We ran our usual battery of tests on the drive, and used it as the primary boot drive during testing. All of the drives tested were used as the primary boot drive during testing. That’s a more realistic test than strapping the drive in and testing it with a bare format or as a non-boot drive and it represents real life transfer rates, much like you can expect when you install and operate the drive in your own system. Each test was performed 3 times and the average of the 3 test run is reported here.
Mac OS X
We have performed the same cloning procedure as we have done on windows, but when we used the SSD in our Macbook Pro 2011 mode, we made sure it was placed in the SATA III main connectors, and that we had a fresh install of OS X Lion installed.
|Test Setup – PC|
|Case Type||Cooler Master Storm Trooper|
|CPU||Intel Core i7-2600K @ 4.8GHz|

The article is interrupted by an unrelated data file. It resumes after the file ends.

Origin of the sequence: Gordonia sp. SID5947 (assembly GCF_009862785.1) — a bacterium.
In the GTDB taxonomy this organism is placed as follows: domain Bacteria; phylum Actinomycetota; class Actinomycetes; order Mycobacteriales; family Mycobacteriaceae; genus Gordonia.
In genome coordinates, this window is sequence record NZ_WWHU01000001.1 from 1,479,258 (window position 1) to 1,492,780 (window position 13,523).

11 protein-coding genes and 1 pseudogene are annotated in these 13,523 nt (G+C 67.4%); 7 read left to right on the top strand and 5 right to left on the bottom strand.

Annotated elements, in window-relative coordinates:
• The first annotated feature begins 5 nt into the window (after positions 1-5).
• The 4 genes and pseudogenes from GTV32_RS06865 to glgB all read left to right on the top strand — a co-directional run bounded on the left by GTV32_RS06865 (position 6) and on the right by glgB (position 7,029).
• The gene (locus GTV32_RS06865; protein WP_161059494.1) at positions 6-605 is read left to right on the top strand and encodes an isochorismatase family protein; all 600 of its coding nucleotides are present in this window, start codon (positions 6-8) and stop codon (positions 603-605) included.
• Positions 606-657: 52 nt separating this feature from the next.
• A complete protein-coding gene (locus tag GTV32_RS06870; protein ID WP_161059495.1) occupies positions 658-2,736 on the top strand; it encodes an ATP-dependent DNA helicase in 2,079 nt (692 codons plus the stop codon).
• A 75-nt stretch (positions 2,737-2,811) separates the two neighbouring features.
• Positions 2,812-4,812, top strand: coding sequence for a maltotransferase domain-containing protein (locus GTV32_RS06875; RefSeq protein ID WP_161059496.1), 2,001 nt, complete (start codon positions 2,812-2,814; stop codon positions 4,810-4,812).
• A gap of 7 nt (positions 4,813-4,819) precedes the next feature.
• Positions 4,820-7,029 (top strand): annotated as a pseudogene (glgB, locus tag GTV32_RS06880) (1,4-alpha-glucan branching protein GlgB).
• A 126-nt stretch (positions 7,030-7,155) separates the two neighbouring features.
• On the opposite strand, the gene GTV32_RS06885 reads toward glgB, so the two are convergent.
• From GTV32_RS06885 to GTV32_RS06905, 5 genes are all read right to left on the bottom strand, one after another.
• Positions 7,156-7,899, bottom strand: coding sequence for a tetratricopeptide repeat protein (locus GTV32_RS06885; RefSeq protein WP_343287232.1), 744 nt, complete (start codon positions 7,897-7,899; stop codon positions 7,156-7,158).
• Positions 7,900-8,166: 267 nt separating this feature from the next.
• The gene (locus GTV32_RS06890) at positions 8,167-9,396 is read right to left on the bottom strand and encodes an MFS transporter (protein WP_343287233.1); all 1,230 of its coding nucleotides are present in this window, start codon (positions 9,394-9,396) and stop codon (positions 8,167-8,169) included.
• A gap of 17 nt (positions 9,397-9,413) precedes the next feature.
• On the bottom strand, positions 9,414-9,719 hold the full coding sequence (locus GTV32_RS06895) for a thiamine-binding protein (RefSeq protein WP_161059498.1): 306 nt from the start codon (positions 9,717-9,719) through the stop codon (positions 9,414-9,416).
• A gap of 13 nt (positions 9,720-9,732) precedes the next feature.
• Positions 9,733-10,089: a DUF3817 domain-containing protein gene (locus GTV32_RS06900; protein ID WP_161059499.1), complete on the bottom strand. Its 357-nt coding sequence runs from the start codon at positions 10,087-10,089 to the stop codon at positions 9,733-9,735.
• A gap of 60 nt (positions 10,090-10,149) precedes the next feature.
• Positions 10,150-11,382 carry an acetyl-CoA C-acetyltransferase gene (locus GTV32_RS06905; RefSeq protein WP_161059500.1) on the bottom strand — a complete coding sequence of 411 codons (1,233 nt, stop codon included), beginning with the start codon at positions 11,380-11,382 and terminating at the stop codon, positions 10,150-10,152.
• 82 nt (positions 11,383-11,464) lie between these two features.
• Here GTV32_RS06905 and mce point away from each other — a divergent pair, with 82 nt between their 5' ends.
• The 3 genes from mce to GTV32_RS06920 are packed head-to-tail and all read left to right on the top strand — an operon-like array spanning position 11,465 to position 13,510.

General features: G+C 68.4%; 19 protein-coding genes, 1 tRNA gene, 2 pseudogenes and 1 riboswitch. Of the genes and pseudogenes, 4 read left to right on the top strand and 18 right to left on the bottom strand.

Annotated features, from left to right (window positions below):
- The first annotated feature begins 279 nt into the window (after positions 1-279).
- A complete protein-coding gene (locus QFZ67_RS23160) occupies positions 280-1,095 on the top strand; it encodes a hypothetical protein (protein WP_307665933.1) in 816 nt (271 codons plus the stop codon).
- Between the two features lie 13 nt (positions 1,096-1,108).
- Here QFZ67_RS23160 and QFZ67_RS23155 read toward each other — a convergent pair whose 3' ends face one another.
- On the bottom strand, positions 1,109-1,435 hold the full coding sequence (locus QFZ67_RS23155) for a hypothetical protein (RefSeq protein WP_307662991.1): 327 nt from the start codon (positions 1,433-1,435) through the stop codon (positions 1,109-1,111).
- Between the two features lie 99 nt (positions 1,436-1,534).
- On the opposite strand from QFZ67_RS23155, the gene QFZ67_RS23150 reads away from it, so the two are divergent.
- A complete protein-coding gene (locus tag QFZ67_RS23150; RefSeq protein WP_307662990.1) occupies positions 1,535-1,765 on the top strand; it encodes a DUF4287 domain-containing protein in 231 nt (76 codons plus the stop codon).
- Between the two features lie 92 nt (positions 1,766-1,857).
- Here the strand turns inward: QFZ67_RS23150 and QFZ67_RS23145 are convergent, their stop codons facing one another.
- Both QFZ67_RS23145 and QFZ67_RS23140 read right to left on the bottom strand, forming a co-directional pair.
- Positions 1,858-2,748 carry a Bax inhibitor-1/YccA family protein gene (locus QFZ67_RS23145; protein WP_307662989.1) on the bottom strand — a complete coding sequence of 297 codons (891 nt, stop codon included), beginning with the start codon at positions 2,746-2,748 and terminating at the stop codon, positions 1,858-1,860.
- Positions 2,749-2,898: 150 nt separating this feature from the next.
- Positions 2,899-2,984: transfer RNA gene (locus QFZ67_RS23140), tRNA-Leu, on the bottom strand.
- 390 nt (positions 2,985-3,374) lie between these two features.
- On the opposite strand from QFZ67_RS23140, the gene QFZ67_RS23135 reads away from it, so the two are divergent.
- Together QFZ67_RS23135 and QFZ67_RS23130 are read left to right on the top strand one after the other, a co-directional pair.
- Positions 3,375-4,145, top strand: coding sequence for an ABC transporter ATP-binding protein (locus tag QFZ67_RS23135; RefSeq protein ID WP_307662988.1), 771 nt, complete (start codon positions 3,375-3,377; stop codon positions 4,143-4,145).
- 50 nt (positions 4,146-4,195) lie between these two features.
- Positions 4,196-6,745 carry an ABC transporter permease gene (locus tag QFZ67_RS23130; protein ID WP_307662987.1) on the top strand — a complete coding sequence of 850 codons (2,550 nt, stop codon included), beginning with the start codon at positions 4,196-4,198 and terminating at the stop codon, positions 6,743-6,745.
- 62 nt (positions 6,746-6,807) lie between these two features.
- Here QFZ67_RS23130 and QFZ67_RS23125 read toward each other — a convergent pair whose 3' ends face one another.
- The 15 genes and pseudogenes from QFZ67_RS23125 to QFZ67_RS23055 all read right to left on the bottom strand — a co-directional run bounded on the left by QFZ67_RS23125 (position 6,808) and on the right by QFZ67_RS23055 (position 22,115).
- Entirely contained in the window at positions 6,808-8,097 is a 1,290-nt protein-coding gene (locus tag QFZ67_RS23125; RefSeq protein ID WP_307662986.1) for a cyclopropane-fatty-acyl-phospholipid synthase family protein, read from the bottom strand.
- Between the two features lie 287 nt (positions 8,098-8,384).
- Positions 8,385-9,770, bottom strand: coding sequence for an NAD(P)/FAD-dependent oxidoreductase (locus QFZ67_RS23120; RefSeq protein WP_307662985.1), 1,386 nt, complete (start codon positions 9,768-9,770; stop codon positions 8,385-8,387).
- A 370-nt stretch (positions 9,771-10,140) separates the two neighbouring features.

|Motherboard||ASUS P8P67 WS Revolution|
|Ram||Patriot Gamer 2 Series 16GB (4x4GB) Memory Kit|
|CPU Cooler||Noctua NH-D14 CPU Cooler|
|Storage Drives||OWC Mercury EXTREME Pro 6G 240GB SSD
Kingston HyperX 240GB SSD OCZ Vertex 3
OCZ Solid 2
Kingston SSDNow V+ 128GB MLC
OCZ Agility EX 60GB (SLC)
Kingston SSDNow V 40GB (MLC)
Kingston SSDNow V+ 128GB (MLC)
G.Skill Titan 256 GB SSD (FM-25S2S-256GBT1) (MLC)
Patriot 128GB Warp SSD (MLC)
Intel 80 GB SSD X25-M
G.Skill 64GB SSD (FM-25S25-64GB) (MLC)
2 WD VelociRaptor’s 300GB (In single and RAID 0)
WD 160 GB SATA 2
Maxtor 160 GB SATA 2
WD & Maxtor in RAID 0
|Optical||ASUS DVD-RW Drive|